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lyrehc

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Everything posted by lyrehc

  1. This came in today on the IE-L listserv. If you have forensics experience it's a good opportunity. The University of Texas at El Paso (UTEP) is seeking applicants for a forensics graduate assistantship, starting in Fall 2016. This is a two-year position which provides a monthly stipend for coaching, in-state tuition waiver, and funded conference travel opportunities. Unlike many programs, forensics graduateassistants are not required to teach courses in the department in addition to their coaching obligations. The UTEP forensics program is relatively small (10-12 students, on av
  2. I have not but I've heard good things about the program. Lexington is very pretty.
  3. This program went out on CRTNET this morning. If anyone is still looking for a program or has not been admitted elsewhere you might look into it. http://arts-sciences.und.edu/communication/graduate/index.cfm This is the message (since it was on CRTNET today I'm guessing she means April 16, 2016): Pamela Kalbfleisch, pamela.kalbfleisch@icloud.com New Doctoral Program in International and Intercultural Communication at the University of North Dakota The intent of the Ph.D. program is to graduate students with scholarly competencies enabling them to assume roles as inte
  4. Minnesota State University, Mankato has a reputable online program.
  5. I lived in Oregon for several years (my undergraduate is from Linfield College and my husband was a grad student in COMM at Oregon State). U of O is in one of three uber-liberal areas of Oregon. The rest of the state is extremely conservative. Graduate students are part of a union and their health care plan back in the early 2000s was some of the best in the entire nation. They have a nice library system, and Eugene is only an hour from Florence which is a very nice Oregon beach community - I love the Pacific Ocean and its rugged terrain. In Oregon you don't usually swim in the ocean but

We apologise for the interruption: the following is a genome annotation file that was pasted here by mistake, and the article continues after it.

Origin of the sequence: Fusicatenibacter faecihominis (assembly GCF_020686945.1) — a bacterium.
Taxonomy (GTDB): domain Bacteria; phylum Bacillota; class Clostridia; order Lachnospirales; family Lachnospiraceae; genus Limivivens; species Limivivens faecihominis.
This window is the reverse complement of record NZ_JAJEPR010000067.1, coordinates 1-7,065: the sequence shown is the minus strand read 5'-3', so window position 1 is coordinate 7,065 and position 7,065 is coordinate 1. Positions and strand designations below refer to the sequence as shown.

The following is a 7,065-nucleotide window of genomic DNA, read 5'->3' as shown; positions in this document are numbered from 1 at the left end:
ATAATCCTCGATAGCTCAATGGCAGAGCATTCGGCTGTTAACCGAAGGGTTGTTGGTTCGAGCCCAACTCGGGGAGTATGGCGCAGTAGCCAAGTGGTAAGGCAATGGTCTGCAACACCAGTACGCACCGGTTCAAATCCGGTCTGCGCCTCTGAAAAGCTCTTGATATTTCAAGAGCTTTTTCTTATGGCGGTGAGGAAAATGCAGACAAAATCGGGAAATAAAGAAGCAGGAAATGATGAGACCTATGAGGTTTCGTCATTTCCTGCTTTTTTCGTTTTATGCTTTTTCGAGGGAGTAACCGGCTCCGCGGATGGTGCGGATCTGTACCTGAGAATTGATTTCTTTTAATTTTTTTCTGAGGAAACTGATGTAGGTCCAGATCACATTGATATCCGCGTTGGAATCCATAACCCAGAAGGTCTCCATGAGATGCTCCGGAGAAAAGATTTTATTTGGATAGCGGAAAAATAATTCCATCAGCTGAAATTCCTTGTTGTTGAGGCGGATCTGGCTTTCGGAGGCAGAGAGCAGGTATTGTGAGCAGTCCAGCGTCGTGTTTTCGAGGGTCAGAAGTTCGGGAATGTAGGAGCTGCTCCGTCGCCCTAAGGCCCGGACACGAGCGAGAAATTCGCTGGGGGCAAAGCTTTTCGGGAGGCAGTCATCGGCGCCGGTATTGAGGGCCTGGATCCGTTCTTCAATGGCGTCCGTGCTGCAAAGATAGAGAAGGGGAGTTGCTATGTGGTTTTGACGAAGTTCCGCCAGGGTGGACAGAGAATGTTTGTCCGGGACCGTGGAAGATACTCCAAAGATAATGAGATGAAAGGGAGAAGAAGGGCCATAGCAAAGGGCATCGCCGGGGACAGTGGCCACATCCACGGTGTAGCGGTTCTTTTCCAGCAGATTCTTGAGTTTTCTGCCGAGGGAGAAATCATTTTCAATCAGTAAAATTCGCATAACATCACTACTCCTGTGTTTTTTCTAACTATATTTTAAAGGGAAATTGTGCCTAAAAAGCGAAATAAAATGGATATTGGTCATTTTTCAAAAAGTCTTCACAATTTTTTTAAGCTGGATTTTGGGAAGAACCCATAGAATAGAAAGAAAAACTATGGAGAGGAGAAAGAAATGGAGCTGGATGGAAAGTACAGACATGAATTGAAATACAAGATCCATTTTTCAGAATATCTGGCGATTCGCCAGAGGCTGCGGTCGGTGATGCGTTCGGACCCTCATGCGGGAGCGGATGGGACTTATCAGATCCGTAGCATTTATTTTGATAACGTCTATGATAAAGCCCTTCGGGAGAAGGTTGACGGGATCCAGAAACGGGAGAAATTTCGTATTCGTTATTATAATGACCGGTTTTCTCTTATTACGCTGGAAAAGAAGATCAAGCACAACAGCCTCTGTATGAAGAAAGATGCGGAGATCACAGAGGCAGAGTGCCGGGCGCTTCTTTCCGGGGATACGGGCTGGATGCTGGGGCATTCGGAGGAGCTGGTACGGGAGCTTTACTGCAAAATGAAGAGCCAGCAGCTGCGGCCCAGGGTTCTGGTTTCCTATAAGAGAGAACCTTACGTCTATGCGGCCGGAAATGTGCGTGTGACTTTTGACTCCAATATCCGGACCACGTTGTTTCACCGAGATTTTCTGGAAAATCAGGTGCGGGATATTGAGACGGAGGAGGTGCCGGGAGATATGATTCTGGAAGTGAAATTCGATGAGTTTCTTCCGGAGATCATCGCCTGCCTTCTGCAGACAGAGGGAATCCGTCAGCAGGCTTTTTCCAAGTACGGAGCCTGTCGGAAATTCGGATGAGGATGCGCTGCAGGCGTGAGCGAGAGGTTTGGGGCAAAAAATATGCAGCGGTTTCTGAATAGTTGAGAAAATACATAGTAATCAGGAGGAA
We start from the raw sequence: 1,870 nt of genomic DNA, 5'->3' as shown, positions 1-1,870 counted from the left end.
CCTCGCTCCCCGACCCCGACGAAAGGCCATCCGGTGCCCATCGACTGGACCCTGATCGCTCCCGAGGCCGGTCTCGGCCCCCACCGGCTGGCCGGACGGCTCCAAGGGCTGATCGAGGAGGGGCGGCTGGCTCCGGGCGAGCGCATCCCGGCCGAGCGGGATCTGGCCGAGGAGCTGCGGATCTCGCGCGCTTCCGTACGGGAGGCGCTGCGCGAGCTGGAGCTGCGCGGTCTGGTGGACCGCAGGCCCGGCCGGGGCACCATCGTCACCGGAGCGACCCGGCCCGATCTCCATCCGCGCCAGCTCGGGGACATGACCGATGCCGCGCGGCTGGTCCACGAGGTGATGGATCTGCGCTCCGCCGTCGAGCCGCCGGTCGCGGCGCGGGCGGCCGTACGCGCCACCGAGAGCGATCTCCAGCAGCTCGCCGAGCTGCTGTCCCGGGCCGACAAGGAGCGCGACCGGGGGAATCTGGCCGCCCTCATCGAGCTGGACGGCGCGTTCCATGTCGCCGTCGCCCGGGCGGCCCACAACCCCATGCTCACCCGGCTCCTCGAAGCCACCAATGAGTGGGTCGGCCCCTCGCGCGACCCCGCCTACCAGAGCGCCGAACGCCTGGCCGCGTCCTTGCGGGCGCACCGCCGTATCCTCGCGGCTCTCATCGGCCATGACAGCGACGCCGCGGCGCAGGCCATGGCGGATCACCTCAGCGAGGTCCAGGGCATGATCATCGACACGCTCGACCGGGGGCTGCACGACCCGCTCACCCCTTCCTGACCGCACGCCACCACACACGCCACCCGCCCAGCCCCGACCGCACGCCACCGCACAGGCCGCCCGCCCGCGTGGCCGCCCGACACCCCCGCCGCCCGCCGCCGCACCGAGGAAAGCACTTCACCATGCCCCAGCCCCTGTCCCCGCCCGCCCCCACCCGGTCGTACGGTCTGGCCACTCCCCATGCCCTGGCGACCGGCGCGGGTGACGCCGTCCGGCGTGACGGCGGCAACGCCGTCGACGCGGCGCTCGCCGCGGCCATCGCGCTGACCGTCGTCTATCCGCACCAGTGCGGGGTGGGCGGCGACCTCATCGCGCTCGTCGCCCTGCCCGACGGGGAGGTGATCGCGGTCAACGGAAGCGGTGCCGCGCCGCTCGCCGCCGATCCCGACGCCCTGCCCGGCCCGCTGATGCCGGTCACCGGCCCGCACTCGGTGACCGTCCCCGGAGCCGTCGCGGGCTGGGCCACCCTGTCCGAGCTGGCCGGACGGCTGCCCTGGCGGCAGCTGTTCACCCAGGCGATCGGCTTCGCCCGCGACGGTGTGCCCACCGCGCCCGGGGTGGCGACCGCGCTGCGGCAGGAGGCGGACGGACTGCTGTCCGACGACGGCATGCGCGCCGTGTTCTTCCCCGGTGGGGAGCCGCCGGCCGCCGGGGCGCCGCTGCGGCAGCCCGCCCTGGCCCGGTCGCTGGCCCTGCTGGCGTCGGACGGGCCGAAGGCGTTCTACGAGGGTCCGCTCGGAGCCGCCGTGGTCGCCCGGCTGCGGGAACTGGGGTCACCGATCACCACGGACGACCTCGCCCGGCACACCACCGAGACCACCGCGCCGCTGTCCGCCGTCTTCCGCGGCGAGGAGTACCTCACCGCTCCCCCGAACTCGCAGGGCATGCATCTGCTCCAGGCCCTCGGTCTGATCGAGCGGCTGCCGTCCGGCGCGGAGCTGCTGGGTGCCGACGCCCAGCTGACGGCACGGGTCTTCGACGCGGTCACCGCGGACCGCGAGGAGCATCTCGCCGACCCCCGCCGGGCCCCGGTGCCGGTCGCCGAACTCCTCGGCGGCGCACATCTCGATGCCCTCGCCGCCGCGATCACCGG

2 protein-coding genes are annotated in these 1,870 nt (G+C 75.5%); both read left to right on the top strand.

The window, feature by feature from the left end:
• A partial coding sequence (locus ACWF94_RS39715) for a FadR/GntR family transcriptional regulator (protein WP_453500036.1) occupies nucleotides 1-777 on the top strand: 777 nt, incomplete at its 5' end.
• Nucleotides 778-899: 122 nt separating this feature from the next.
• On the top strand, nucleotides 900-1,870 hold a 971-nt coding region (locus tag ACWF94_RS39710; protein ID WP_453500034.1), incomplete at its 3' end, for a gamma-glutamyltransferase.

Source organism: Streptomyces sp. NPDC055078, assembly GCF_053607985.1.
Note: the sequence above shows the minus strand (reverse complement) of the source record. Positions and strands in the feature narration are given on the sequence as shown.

6. In my cycle I only applied to one program because I KNEW it was the right one for me. My husband and I decided that if I didn't get in my first try we'd move here and try to "back door" my way in - but fortunately that wasn't necessary. Anyway, I hadn't been here before I was admitted and moved. Not only that, but I'm a cold weather person - my favorite place in the world is Anchorage, AK. I've liked the area a lot more than I expected to, but seriously, grad school is only a handful of years in the grand scheme of things. If the program is right, it's right.
  7. I have not been there but I've heard good things about the Utah faculty and department. Outside the university the culture is heavily Mormon, but inside is an academic oasis. The people I know who were there still like it. And Dr. Middleton is great help to me with my forensics team.
  8. FYI, Boulder is a lot more expensive than COLA reflect. I can't answer for UNC's COLA, but I know someone who lives in the area (not a PhD student) and they were shocked by how much what they thought they would have to spend does not compare to what they do have after expenses.